Once connected, I found that the primary earphone would work as expected. Great connection, full media controls; no issues whatsoever. The secondary earphone? On some devices it would work quite well. On others, forget about it. Frequent connection loss was the name of the game when using my HTC One M8, and it happened enough to make the feature unusable. Through my 1st Gen Motorola Moto G, they worked well but the secondary earphone would drop it’s connection every once in a while. To my surprise, my ancient Samsung Nexus S worked the best, by far. It output the cleanest sound and provided the most stable connection. In fact, it is the only device that has yet to drop connection once throughout weeks of use. Not bad.

When push comes to shove the ShareMe Pro works very well as an entry level, standalone Bluetooth headphone. The ShareMe feature is awesome in concept and when it works it is pretty cool, but that’s the problem; when it works. Since two of the three sources I used failed to work consistently, I suspect the quality of your ShareMe experience will be overly dependent on the source,

Sound Quality:

Wired vs. Wireless: I didn’t find there was much of a drop in sound quality when going from wired to wireless, which was somewhat surprising given the lack of aptX support. There was a VERY MINUTE amount of static in the background when running the Pro wirelessly, but this was completely overshadowed when you had music playing at anything but the lowest possible volume. Wired, of course there was no static and they seemed slightly cleaner sounding. Bass had a bit more kick, and the midrange had a touch more presence. Any changes heard were fairly minor and in the end, mostly inconsequential.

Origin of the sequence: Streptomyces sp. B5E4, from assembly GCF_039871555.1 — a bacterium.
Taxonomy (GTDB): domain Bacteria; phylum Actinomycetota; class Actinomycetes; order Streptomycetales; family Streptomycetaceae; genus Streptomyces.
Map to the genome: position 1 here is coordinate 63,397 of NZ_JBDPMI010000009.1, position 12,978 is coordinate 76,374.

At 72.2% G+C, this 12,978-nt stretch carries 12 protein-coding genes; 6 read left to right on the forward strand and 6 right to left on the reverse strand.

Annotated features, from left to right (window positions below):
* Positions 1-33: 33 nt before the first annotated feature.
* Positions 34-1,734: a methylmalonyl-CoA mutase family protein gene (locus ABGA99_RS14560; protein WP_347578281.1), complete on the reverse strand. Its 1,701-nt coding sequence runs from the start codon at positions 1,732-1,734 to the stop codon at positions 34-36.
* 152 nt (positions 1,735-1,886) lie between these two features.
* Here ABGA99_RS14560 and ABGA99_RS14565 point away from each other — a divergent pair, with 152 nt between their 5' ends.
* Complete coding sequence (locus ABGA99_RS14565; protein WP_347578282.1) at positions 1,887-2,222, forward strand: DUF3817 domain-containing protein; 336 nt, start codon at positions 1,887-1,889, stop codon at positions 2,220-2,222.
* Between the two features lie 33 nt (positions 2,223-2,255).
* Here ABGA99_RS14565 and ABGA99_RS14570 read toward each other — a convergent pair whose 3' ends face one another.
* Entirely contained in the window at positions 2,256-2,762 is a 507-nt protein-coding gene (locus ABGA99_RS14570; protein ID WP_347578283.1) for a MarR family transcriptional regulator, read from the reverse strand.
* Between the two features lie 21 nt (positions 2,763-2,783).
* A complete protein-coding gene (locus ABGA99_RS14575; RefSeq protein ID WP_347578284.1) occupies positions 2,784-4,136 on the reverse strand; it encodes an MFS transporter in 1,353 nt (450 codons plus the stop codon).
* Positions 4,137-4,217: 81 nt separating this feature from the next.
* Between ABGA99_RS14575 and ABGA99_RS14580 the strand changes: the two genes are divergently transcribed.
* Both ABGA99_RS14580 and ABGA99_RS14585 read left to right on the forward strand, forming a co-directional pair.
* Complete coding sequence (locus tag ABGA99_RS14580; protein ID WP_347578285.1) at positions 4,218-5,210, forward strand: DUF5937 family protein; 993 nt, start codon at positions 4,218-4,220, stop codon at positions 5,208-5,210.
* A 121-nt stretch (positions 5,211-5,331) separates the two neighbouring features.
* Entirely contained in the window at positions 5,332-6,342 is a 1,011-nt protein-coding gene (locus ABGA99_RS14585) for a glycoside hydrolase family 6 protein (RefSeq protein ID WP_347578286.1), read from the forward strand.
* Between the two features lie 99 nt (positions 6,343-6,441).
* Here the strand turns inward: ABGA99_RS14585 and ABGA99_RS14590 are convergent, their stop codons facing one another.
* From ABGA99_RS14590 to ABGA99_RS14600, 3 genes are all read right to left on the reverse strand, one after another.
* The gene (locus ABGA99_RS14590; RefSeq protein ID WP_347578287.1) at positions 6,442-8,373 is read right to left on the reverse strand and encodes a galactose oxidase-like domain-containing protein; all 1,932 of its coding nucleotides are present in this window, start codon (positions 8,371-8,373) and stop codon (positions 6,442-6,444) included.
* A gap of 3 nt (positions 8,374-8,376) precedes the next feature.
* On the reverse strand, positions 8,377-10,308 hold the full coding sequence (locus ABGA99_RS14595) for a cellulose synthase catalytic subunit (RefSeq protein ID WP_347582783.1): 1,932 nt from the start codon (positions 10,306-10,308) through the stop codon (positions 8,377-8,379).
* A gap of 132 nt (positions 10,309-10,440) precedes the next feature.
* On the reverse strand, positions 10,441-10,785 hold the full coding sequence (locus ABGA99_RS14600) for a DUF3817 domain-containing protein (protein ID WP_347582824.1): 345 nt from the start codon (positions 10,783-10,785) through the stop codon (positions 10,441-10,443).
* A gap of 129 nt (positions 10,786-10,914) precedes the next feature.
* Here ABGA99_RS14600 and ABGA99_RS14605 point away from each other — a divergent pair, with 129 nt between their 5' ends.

The ShareMe Pro has it’s share of positives (build quality, comfort, connection strength) and negatives (ShareMe feature inconsistency, media control placement), but in the end sound quality is almost always the deciding factor on whether or not a product is worth your time.

While the ShareMe Pro’s signature isn’t going to be for everyone I find it’s warm, bass-heavy sound to be very engaging and pleasant, easily deserving of their 45.99 USD price tag. They don’t have a massive soundstage and they’re not detail monsters with absolute clarity. What they are is a bassy pair of cans that your average bass-loving consumer would be happy to own. I think this picture from Mixcder’s websites sums up the ShareMe Pro quite well;

Courtesy of Mixcder.com

Mid-bass is a bit excessive, but for the most part keeps out of the midrange. It’s punchy and has the right sort of presentation for hip hop, EDM, and top 20 pop music. When the bass drops it lingers for just the right length of time and if serious subbass is needed, the ShareMe Pro can bring the goods. Their 40mm drivers can move enough air to give you a fairly visceral experience.